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Economist Atif Mian thinks incompetence is a bigger problem than corruption

KARACHI: Renowned Pakistan-American economist Atif Mian stirred up a debate on Wednesday by putting up a Twitter poll about the challenges of corruption and incompetence being faced by  developing countries from the ruling elite.

“Which one is the biggest problem in developing countries,” he asked in his poll and gave two answers –  1) corruption of elite and 2) incompetence of elite.

Among those who took part in the poll, 60 percent voted for corruption as being the biggest problem in developing countries while 40 percent blamed the incompetence.

Later, reacting to the results hiself, Atif Mian put his weight behind the minority view.

“I will go with the minority view on this poll and argue that incompetence is the bigger constraint on development than corruption (of course ideally we want to avoid both),” he said and then cited the examples of China and Saudi Arabia.

“They (China and Saudi Arabia) are both centralized power structures with a lot of corruption at the top. But Chinese system differs in one important way: it encourages competition within the power structure and favors those who can deliver stronger productivity (think of local gov targets etc),” he wrote.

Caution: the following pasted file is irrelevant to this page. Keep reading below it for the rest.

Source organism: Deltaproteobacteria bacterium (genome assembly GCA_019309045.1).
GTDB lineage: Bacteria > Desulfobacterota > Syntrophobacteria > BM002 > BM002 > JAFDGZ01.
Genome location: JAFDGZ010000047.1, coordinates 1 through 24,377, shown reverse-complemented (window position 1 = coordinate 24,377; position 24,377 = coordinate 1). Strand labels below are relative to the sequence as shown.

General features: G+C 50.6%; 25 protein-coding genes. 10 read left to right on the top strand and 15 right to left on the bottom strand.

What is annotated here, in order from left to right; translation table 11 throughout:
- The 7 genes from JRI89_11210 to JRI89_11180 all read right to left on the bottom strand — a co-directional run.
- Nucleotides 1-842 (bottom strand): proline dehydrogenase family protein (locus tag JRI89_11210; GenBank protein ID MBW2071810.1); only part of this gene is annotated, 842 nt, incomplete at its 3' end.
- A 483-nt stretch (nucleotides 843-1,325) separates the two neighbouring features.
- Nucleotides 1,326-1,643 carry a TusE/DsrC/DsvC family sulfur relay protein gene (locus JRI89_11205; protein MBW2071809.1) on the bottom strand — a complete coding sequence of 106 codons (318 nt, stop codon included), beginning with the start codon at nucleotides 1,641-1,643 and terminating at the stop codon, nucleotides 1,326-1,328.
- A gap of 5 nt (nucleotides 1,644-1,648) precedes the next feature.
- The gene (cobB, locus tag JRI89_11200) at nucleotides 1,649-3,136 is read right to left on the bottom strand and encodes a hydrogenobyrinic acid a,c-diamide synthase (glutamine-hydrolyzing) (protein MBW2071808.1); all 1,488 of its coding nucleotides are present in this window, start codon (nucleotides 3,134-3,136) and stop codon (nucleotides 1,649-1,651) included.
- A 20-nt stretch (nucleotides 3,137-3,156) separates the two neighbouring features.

“In a sense the Chinese recognize that a growing pie offers a lot more to pick from, and enables centralized power to stay longer,” he said, adding that Saudi Arabi was unable to do anything similar, with the result that there is no dynamism, and one sees glaringly incompetent policies like “saudization”

He continued: “The eventual success of a system relies on one key Q: How effectively does it delegate power to the most competent? There is no doubt that corruption can come in the way of such delegation. But even a corrupt system can deliver if it finds a way to delegate to the competent.”

For the wonkish reader, see the Coase Theorem, he concluded.

 

Atif Mian

@AtifRMian

1/ I will go with the minority view on this poll and argue that incompetence is the bigger constraint on development than corruption (of course ideally we want to avoid both).

Let’s compare China and Saudi Arabia